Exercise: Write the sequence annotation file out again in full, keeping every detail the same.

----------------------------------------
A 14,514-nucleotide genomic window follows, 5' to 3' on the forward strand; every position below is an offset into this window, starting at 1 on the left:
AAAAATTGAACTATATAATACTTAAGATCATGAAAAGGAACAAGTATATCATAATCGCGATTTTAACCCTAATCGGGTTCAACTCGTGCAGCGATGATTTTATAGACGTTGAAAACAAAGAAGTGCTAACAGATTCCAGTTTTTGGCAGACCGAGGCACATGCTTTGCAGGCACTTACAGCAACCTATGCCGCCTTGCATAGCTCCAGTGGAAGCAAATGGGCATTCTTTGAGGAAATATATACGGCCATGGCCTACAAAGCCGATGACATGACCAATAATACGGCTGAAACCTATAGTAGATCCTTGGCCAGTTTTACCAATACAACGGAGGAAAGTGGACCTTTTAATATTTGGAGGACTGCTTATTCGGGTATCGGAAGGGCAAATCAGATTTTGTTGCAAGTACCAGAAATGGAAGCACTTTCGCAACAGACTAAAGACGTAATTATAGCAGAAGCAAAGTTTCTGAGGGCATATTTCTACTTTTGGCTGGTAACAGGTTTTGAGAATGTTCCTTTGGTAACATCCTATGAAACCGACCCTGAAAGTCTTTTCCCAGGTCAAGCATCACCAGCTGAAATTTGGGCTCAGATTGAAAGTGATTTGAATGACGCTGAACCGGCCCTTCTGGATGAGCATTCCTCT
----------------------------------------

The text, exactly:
A 14,514-nucleotide genomic window follows, 5' to 3' on the forward strand; every position below is an offset into this window, starting at 1 on the left:
AAAAATTGAACTATATAATACTTAAGATCATGAAAAGGAACAAGTATATCATAATCGCGATTTTAACCCTAATCGGGTTCAACTCGTGCAGCGATGATTTTATAGACGTTGAAAACAAAGAAGTGCTAACAGATTCCAGTTTTTGGCAGACCGAGGCACATGCTTTGCAGGCACTTACAGCAACCTATGCCGCCTTGCATAGCTCCAGTGGAAGCAAATGGGCATTCTTTGAGGAAATATATACGGCCATGGCCTACAAAGCCGATGACATGACCAATAATACGGCTGAAACCTATAGTAGATCCTTGGCCAGTTTTACCAATACAACGGAGGAAAGTGGACCTTTTAATATTTGGAGGACTGCTTATTCGGGTATCGGAAGGGCAAATCAGATTTTGTTGCAAGTACCAGAAATGGAAGCACTTTCGCAACAGACTAAAGACGTAATTATAGCAGAAGCAAAGTTTCTGAGGGCATATTTCTACTTTTGGCTGGTAACAGGTTTTGAGAATGTTCCTTTGGTAACATCCTATGAAACCGACCCTGAAAGTCTTTTCCCAGGTCAAGCATCACCAGCTGAAATTTGGGCTCAGATTGAAAGTGATTTGAATGACGCTGAACCGGCCCTTCTGGATGAGCATTCCTCT